|Yep, that’s me. And, yep, I feel the way that I look!
“Little things we used to do without thinking, like mailing a letter, can easily become an all day task. Getting a gallon of milk can seem monumental. The thought of getting dressed, driving a car, getting money, paying a cashier, carrying the gallon,
driving home-just these thoughts alone, can leave a griever hungry for sleep.” (http://www.funeralplan.com/griefsupport/griefsteps.html)
It was September, not quite a month after the crash, when I decided to return to my work in a full-time capacity. I knew it wasn’t going to be easy but I am blessed with a very flexible schedule (if needed) and as a bonus I work with one of my best friends– I really had no good excuse not to attempt a return to some semblance of normalcy in my life.
The three weeks prior had been the most incredibly difficult weeks of our family’s existence. I think I can speak for most everyone when I say that we were exhausted–physically, spiritually, and emotionally– by the catastrophic loss we had suffered. I knew at the time that we had an extremely long and difficult road ahead of us.
Honestly, I don’t know what I was expecting but I do know that I definitely wasn’t prepared for exactly how difficult things would be. Grief is completely and utterly EXHAUSTING! And even though I knew that the emotional healing would be strenuous, what has surprised me the most on this healing journey is the sheer physical toll that grief takes on a person. In short, grief often makes you feel like you are literally going C-R-A-Z-Y.
CRAZY! CRAZY! CRAZY! CRAZY!
I distinctly remember two mornings when I was first returning to work. Both days started out relatively normal but when the time came for me to get dressed, all (excuse my language) hell broke loose. Both mornings I stood in my closet and S-O-B-B-E-D because I could not, I repeat, COULD NOT, figure out what to wear. In fact, one morning, I screamed “F*** it”as loud as I could, to myself, and went back to bed– for the rest of the morning.
Then there was the morning not all that long ago when I burnt three separate sets of toast. Yes, three times I burnt my toast. (My co-workers, thankfully, finally stepped in and made sure I got breakfast.) Or there was the time, just a few days ago, that I blew by one exit while driving down the road and a few minutes later took a wrong one– on roads and exits that I have driven on too many times to count. Unfortunately, I have several other stories I could share. . . but I think you get the gist.
Besides my current lack of mental prowess, I can count on one hand the actual restful nights of sleep that I have had in the last few months, the circles under my eyes are now permanent and not-so-beautiful shades of grey and black, my patience is shorter than normal, I’ve been clenching my teeth, noise irritates me, and some days my compassion and tolerance levels run pretty low. Did I mention that grief is EXHAUSTING?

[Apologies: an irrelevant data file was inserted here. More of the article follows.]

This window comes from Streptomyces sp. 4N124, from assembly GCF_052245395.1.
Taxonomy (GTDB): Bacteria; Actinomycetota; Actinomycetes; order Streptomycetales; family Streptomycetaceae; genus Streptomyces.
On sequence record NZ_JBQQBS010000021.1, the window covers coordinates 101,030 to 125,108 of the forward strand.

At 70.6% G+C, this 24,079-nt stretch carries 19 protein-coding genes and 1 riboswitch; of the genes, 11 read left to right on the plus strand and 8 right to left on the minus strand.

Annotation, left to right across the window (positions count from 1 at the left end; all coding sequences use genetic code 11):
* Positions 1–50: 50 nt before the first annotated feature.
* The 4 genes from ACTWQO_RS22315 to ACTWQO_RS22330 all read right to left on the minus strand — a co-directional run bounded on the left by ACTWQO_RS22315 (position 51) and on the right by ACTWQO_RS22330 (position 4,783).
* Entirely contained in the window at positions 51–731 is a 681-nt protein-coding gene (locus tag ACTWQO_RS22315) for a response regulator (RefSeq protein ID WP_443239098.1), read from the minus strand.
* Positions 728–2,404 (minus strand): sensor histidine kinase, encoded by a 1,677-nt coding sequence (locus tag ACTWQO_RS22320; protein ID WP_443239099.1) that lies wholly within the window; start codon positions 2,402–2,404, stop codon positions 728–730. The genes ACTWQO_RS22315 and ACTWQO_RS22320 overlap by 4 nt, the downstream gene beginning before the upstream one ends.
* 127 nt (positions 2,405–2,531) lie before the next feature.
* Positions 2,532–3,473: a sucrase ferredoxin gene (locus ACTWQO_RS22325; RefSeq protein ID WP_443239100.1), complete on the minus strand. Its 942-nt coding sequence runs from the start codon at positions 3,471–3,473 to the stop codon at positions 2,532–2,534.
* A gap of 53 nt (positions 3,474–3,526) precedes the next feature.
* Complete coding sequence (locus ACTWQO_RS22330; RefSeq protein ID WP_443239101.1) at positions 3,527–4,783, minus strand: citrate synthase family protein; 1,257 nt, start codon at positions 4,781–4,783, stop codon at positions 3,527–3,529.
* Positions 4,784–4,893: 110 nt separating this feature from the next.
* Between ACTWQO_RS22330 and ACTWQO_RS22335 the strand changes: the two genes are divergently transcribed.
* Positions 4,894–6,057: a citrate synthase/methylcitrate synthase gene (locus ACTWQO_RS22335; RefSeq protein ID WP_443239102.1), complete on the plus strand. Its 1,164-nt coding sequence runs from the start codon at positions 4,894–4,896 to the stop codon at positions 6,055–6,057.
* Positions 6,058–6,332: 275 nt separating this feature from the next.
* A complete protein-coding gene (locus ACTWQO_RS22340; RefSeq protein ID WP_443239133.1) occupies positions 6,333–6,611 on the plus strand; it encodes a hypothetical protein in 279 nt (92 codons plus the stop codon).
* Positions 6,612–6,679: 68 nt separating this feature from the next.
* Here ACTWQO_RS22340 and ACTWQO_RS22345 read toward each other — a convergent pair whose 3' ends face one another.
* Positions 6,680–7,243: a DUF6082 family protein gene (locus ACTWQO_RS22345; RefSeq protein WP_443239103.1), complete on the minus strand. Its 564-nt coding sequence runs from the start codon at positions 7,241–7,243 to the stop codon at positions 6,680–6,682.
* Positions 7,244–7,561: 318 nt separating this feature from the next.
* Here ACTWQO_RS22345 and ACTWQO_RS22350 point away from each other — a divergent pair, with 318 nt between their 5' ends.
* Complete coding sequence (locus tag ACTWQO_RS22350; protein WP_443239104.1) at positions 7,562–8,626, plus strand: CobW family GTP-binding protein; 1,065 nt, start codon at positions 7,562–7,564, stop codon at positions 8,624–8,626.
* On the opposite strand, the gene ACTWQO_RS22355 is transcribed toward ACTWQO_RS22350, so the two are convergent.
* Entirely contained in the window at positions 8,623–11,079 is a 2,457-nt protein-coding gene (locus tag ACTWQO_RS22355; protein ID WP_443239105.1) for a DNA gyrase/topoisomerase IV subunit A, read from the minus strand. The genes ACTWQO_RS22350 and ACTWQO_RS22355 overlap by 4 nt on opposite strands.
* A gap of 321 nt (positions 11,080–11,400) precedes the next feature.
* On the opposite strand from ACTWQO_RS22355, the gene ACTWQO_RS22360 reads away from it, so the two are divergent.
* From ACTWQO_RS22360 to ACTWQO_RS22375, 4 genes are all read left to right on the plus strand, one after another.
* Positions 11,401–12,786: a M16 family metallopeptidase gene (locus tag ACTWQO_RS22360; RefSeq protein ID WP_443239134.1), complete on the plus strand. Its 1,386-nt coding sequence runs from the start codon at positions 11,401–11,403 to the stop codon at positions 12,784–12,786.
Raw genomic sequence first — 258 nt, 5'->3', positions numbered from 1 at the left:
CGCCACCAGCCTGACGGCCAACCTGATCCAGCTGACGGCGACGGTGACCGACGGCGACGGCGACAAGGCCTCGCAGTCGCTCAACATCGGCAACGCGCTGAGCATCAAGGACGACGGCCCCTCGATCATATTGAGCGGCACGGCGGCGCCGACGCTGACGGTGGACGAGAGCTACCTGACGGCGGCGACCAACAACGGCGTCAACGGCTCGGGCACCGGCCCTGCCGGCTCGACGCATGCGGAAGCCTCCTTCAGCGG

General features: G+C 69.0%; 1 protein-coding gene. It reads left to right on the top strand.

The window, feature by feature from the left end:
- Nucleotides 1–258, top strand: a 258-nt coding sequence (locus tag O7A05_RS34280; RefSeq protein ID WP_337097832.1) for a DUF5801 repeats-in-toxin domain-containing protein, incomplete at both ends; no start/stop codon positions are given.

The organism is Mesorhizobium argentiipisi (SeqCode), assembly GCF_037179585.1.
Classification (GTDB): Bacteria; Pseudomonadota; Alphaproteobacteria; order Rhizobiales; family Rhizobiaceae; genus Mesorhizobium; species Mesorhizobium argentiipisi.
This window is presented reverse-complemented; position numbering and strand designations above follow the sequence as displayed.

At times, I get easily frustrated with my decreased mental capacity, other times all I can do is laugh. Along the way, I have learned how to adapt. For instance, to make getting dressed possible, I got rid of a mountain of clothes in my closet and I wear the same jewelry every day. The simplicity has helped tremendously. I have recently started making lists to help me get through the day and I know now that if I want breakfast, I need to give the toaster my full attention. I also have learned that exercise is the only thing that gets rid of my newly acquired anxiety. I know that this altered mental state is not permanent but, nonetheless, it’s difficult some days.
After the closet incidents, I began to really research the effects of grief and mourning . I needed to confirm that what I was experiencing was normal and that I wasn’t slowly going insane. I also wanted to have some inkling of what to expect next. I then started talking with others that had recently suffered loss and discovered that they too were experiencing similar difficulties. These talks and my research helped confirm that the craziness was normal, that I wasn’t totally losing it, and that I wasn’t alone.
If you are in the midst of grieving and are feeling kind of crazy, I highly recommend that you seek help now. There are several great pamphlets, books, and websites out there to get you started. If reading isn’t your cup of tea or you don’t think self-help will cut it, find someone to talk to. There are clergy, grief counselors, and others who have experienced loss right in your community, no matter where you live.
Please don’t ever be afraid to reach out–no matter where you are on your healing journey– to someone, somewhere.The healing journey is a difficult one. Even though we all need to find our own way, there is no reason we can’t help to ease each other’s pain now and then. Never underestimate the power of finding out that you are not alone.
I know that sometime in the future, these physical symptoms will pass and things will slowly get better. Until then, if you see me and I seem a little off, it’s because I am. And, it’s okay. I’m not going crazy, it’s grief!
P.S. Here’s a list of common grief symptoms..
(Please note that this list is by no means comprehensive. Also, it is important to note that these symptoms can be indicative of other health-related problems not related to your grief, so listen to your body. If something doesn’t seem right, it probably isn’t. It is always better to check with your doctor then to dismiss a potentially serious health problem off as a symptom of grief.)